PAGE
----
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Super Syphons Savings From Banks.

Article by WealthSafe.

Date Published: 12 Jul 2013

News item from the Financial Standard Online on 11 July 2013.

As the guaranteed superannuation contribution level rises from 9% to 12%, people will have less and less money to put away as savings with their bank, according to a new report by the Australian Centre for Financial Studies (ACFS).

This, says the report, ‘Funding Australia’s Future’, may reduce the supply of bank deposits, in turn reducing the pool of funds available to be lent. This would have a significant effect on the economy in general.

However, the authors of part two of the report, Professor Rodney Maddock and Peter Munckton said:

“The effect would however be exactly offset if superannuation funds provided deposits into the banking system on the same terms as savers did pre-superannuation” – noting, however, that “retail deposits and superannuation deposits are treated differently by the regulator.”

Banks have traditionally relied on customers leaving their savings in the bank rather than looking for more productive use of their money.

However, “professional managers will not leave lazy balances in deposit and transaction accounts and work as a force to increase the return paid on ‘deposit’ monies.

“This observation highlights the importance of contrasting how superannuation fund managers differ from other investors in how they allocate funds.”  – Written by James Fernyhough.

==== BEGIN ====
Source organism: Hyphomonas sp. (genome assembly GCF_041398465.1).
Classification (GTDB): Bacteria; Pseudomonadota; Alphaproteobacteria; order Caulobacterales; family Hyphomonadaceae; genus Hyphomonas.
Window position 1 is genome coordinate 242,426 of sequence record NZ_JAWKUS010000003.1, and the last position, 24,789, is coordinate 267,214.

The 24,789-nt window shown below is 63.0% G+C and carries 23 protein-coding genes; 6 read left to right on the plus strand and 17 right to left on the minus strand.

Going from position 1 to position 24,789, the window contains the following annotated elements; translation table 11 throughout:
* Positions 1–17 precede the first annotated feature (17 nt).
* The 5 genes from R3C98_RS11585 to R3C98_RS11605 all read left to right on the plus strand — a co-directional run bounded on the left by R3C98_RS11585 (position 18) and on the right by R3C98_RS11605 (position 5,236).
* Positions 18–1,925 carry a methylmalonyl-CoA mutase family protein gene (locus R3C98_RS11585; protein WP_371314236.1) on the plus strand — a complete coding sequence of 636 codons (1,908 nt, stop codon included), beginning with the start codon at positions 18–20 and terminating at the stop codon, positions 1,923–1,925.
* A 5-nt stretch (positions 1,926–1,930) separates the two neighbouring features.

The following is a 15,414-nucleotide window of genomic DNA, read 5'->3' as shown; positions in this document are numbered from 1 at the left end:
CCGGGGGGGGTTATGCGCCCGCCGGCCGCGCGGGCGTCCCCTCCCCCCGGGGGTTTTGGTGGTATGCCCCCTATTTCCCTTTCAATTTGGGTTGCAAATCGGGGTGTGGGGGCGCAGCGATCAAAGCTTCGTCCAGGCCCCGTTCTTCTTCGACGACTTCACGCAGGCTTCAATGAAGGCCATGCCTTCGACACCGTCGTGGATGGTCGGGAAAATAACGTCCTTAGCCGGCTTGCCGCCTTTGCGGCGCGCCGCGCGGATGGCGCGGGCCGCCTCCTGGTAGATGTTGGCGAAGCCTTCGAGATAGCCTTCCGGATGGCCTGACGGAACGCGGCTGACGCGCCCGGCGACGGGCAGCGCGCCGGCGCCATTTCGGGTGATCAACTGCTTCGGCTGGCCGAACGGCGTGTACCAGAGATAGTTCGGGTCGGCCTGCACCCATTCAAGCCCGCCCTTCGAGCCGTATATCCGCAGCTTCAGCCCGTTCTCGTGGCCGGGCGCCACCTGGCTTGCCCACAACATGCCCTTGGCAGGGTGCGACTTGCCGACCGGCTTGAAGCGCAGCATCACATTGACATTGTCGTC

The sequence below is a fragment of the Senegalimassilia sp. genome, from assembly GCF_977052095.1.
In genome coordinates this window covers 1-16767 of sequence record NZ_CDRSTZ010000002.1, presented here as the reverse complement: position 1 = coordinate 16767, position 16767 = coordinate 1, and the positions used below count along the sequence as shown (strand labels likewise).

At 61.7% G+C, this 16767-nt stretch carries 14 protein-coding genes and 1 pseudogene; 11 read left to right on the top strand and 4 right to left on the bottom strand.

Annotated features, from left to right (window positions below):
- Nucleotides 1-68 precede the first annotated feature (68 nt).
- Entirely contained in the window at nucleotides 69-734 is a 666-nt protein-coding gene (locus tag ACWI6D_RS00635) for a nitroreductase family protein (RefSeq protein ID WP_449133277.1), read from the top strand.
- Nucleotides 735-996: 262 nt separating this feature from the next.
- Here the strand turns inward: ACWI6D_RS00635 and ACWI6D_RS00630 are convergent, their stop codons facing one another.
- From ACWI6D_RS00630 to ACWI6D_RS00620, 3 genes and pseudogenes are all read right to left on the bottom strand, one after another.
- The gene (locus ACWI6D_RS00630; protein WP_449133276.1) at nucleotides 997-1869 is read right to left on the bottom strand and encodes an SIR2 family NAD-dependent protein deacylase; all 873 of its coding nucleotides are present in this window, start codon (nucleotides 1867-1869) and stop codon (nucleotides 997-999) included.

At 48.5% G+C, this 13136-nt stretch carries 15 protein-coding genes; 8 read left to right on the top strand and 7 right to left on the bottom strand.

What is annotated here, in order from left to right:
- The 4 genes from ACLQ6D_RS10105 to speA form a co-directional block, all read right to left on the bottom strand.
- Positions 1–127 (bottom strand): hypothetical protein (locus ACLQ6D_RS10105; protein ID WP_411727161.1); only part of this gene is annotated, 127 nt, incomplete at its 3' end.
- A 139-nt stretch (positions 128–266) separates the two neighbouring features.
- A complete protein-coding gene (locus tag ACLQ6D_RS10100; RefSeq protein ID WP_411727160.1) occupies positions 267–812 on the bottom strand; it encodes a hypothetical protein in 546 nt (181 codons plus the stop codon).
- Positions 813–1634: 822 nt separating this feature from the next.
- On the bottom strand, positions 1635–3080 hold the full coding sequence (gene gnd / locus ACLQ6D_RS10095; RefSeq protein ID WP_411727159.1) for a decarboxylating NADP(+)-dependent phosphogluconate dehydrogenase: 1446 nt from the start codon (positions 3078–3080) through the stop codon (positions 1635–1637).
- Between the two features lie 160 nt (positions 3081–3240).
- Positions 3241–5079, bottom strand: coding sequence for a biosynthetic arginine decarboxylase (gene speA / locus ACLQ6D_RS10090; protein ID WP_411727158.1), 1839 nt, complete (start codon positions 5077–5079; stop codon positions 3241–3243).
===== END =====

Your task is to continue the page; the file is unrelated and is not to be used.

It’s an interesting perspective.

I do agree that people will have fewer and less savings to put away. However, a lot of that is due to the changes in the economy, and the fact that we are in a recession.

The fact is, costs of living continue to increase, wages are not increasing at the same rate, and the mining boom is in serious danger of slowing down, and some say that it already is slowing down. All this will leave less take-home pay for Australians.

The guaranteed superannuation contributions will have an impact more on employers, and the savings they put away in their businesses and personal wealth. It is basically a compulsory pay rise, and because superannuation is paid by most businesses after the end of each quarter, rather than fortnightly, often businesses are left with having to find a huge lump sum of cash to pay the quarterly superannuation payment.

As an aside, a better way to manage this is to ensure that businesses pay superannuation for employees at the same time as they pay their wages. This way, they ensure they meet their superannuation obligations each quarter, and effectively treat it as part of the wage package, which it is.

Have a chat to your accountant on the superannuation changes, and whether a self-managed super fund, or superannuation investment plan can help you save more money and save tax. Or if you’re fed up with your current accountant, and want to get serious results and start making money and saving tax and putting super aside, or getting advice on how the super changes affect you, speak to us here at Wealth Safe. Click here.

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